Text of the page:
Scientists from several nations are working together to launch a flagship program to explore a major mountain range buried by a large continental ice sheet and bounded by numerous subglacial lakes. Exploring the history of the East Antarctic ice sheet and lithospheric structure of the Gamburtsev Subglacial Mountains are primary goals of the International Polar Year (IPY).
The combined projects under the AGAP partnership are multi-national and multi-disciplinary and include aerogeophysics, traverse programs, passive seismic experiments and ice core and bedrock drilling. The surveys are targeted at understanding the tectonic origin of these enigmatic mountains to provide crucial new inputs into ice sheet and climate models and provide key site survey support for the ice and bedrock drilling efforts.
Our international team will address four fundamental questions: 1) What role does topography play in the nucleation of continental ice sheets? 2) How are major elevated continental massifs formed within intraplate settings but without a straightforward plate tectonic mechanism? 3) How do tectonic processes control the formation, distribution, and stability of subglacial lakes? 4) Where is the oldest climate record in the Antarctic ice sheet?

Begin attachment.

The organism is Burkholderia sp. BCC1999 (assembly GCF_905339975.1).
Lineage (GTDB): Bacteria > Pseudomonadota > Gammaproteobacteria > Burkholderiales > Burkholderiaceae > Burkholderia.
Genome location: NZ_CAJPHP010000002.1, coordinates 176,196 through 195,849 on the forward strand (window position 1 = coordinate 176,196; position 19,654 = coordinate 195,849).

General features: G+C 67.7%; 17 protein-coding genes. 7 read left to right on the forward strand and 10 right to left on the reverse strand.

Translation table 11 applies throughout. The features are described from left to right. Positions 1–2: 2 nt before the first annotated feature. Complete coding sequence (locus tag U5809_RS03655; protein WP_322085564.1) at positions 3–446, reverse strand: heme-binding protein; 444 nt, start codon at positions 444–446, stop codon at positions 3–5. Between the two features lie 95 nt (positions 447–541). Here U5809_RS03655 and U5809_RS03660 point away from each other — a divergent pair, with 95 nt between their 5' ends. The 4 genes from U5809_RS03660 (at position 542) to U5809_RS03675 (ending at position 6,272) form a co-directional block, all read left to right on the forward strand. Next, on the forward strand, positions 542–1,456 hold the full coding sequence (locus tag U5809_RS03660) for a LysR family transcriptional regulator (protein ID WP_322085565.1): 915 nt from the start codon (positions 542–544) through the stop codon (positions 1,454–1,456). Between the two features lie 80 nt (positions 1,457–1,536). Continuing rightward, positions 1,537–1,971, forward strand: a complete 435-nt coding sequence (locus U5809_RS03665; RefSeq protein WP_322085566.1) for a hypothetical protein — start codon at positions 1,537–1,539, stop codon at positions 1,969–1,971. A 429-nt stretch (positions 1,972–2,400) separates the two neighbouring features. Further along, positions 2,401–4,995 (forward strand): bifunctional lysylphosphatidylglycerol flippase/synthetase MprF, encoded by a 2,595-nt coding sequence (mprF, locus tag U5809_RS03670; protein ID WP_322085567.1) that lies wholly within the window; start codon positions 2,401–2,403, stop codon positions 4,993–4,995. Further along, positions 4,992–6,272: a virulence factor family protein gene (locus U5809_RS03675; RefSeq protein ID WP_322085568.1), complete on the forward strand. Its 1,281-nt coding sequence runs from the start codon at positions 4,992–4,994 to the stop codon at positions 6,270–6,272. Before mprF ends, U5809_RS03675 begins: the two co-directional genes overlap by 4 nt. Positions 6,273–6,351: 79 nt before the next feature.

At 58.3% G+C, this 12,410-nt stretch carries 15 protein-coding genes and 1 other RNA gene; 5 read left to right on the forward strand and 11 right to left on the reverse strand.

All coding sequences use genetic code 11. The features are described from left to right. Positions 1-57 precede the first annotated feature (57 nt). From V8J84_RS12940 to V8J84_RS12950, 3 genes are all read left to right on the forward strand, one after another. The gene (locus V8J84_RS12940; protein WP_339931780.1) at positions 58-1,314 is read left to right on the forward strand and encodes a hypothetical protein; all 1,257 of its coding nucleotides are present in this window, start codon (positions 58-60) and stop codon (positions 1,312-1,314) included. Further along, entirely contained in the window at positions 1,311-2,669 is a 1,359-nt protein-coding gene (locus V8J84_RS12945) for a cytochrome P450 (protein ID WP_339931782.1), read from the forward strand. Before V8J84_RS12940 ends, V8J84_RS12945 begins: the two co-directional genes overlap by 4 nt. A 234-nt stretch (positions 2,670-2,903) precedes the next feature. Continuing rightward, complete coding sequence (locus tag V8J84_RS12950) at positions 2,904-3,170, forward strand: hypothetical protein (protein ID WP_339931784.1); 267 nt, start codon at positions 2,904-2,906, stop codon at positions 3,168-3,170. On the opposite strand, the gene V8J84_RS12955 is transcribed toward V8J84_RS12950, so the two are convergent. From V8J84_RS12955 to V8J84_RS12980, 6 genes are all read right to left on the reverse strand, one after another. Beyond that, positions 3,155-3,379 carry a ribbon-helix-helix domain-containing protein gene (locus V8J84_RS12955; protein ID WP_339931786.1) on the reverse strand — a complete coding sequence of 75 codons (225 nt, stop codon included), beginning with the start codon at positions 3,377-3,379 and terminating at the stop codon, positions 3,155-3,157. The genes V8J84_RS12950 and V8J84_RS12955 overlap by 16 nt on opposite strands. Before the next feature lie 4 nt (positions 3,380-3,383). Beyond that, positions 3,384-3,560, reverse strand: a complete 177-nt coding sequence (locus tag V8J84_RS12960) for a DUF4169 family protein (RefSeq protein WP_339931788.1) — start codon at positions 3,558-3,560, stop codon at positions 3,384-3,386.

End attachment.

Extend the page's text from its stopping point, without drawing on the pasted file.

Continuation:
Our education and outreach plans are closely linked to larger IPY education and outreach initiatives leveraging the excitement of “uncovering” a phantom mountain range, larger than the Alps but virtually unexplored since they were discovered during the International Geophysical Year in 1958.